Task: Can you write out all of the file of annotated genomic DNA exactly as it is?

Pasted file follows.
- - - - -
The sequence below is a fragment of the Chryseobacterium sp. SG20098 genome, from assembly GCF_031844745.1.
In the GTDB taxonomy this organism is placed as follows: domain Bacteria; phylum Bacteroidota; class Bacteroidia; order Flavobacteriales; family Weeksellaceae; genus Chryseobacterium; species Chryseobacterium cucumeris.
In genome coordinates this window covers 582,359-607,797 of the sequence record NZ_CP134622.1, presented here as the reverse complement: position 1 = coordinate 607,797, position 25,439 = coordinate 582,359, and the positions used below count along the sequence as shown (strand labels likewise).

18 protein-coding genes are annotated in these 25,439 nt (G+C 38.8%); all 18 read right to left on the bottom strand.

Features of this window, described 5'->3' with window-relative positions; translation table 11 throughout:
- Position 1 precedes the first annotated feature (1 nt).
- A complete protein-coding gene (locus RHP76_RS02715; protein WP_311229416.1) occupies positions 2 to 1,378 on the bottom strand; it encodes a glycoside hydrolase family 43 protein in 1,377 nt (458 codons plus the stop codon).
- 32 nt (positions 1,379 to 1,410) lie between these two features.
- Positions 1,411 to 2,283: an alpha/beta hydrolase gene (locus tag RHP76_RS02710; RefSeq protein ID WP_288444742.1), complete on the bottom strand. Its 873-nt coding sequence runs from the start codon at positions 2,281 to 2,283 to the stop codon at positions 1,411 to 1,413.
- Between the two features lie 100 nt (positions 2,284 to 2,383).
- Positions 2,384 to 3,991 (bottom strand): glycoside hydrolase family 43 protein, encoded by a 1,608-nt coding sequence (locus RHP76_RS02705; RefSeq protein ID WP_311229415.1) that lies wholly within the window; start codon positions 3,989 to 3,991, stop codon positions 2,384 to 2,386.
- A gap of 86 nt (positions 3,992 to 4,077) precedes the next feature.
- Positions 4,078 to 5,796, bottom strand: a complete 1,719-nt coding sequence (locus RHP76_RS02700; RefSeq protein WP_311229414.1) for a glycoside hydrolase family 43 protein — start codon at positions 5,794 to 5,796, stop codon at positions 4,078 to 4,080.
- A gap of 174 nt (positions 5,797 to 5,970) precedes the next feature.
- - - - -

The sequence below is a fragment of the Chryseobacterium sp. SG20098 genome, from assembly GCF_031844745.1.
In the GTDB taxonomy this organism is placed as follows: domain Bacteria; phylum Bacteroidota; class Bacteroidia; order Flavobacteriales; family Weeksellaceae; genus Chryseobacterium; species Chryseobacterium cucumeris.
In genome coordinates this window covers 582,359-607,797 of the sequence record NZ_CP134622.1, presented here as the reverse complement: position 1 = coordinate 607,797, position 25,439 = coordinate 582,359, and the positions used below count along the sequence as shown (strand labels likewise).

18 protein-coding genes are annotated in these 25,439 nt (G+C 38.8%); all 18 read right to left on the bottom strand.

Features of this window, described 5'->3' with window-relative positions; translation table 11 throughout:
- Position 1 precedes the first annotated feature (1 nt).
- A complete protein-coding gene (locus RHP76_RS02715; protein WP_311229416.1) occupies positions 2 to 1,378 on the bottom strand; it encodes a glycoside hydrolase family 43 protein in 1,377 nt (458 codons plus the stop codon).
- 32 nt (positions 1,379 to 1,410) lie between these two features.
- Positions 1,411 to 2,283: an alpha/beta hydrolase gene (locus tag RHP76_RS02710; RefSeq protein ID WP_288444742.1), complete on the bottom strand. Its 873-nt coding sequence runs from the start codon at positions 2,281 to 2,283 to the stop codon at positions 1,411 to 1,413.
- Between the two features lie 100 nt (positions 2,284 to 2,383).
- Positions 2,384 to 3,991 (bottom strand): glycoside hydrolase family 43 protein, encoded by a 1,608-nt coding sequence (locus RHP76_RS02705; RefSeq protein ID WP_311229415.1) that lies wholly within the window; start codon positions 3,989 to 3,991, stop codon positions 2,384 to 2,386.
- A gap of 86 nt (positions 3,992 to 4,077) precedes the next feature.
- Positions 4,078 to 5,796, bottom strand: a complete 1,719-nt coding sequence (locus RHP76_RS02700; RefSeq protein WP_311229414.1) for a glycoside hydrolase family 43 protein — start codon at positions 5,794 to 5,796, stop codon at positions 4,078 to 4,080.
- A gap of 174 nt (positions 5,797 to 5,970) precedes the next feature.